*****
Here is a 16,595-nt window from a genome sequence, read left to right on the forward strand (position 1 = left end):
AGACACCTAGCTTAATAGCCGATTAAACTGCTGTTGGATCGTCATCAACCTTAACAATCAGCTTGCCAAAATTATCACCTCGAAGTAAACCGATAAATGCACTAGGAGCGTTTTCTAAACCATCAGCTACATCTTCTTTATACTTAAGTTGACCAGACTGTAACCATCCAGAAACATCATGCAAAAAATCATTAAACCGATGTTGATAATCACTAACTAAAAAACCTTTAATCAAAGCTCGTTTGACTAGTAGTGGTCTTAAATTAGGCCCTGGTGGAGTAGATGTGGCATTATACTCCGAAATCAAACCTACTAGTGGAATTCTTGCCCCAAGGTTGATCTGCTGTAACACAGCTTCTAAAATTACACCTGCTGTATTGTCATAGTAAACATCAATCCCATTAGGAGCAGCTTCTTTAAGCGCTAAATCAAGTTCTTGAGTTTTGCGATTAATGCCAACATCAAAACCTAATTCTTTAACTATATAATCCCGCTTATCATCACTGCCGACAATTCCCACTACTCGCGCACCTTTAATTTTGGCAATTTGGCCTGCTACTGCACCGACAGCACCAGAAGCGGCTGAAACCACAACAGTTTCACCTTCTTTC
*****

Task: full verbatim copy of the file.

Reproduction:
Here is a 16,595-nt window from a genome sequence, read left to right on the forward strand (position 1 = left end):
AGACACCTAGCTTAATAGCCGATTAAACTGCTGTTGGATCGTCATCAACCTTAACAATCAGCTTGCCAAAATTATCACCTCGAAGTAAACCGATAAATGCACTAGGAGCGTTTTCTAAACCATCAGCTACATCTTCTTTATACTTAAGTTGACCAGACTGTAACCATCCAGAAACATCATGCAAAAAATCATTAAACCGATGTTGATAATCACTAACTAAAAAACCTTTAATCAAAGCTCGTTTGACTAGTAGTGGTCTTAAATTAGGCCCTGGTGGAGTAGATGTGGCATTATACTCCGAAATCAAACCTACTAGTGGAATTCTTGCCCCAAGGTTGATCTGCTGTAACACAGCTTCTAAAATTACACCTGCTGTATTGTCATAGTAAACATCAATCCCATTAGGAGCAGCTTCTTTAAGCGCTAAATCAAGTTCTTGAGTTTTGCGATTAATGCCAACATCAAAACCTAATTCTTTAACTATATAATCCCGCTTATCATCACTGCCGACAATTCCCACTACTCGCGCACCTTTAATTTTGGCAATTTGGCCTGCTACTGCACCGACAGCACCAGAAGCGGCTGAAACCACAACAGTTTCACCTTCTTTC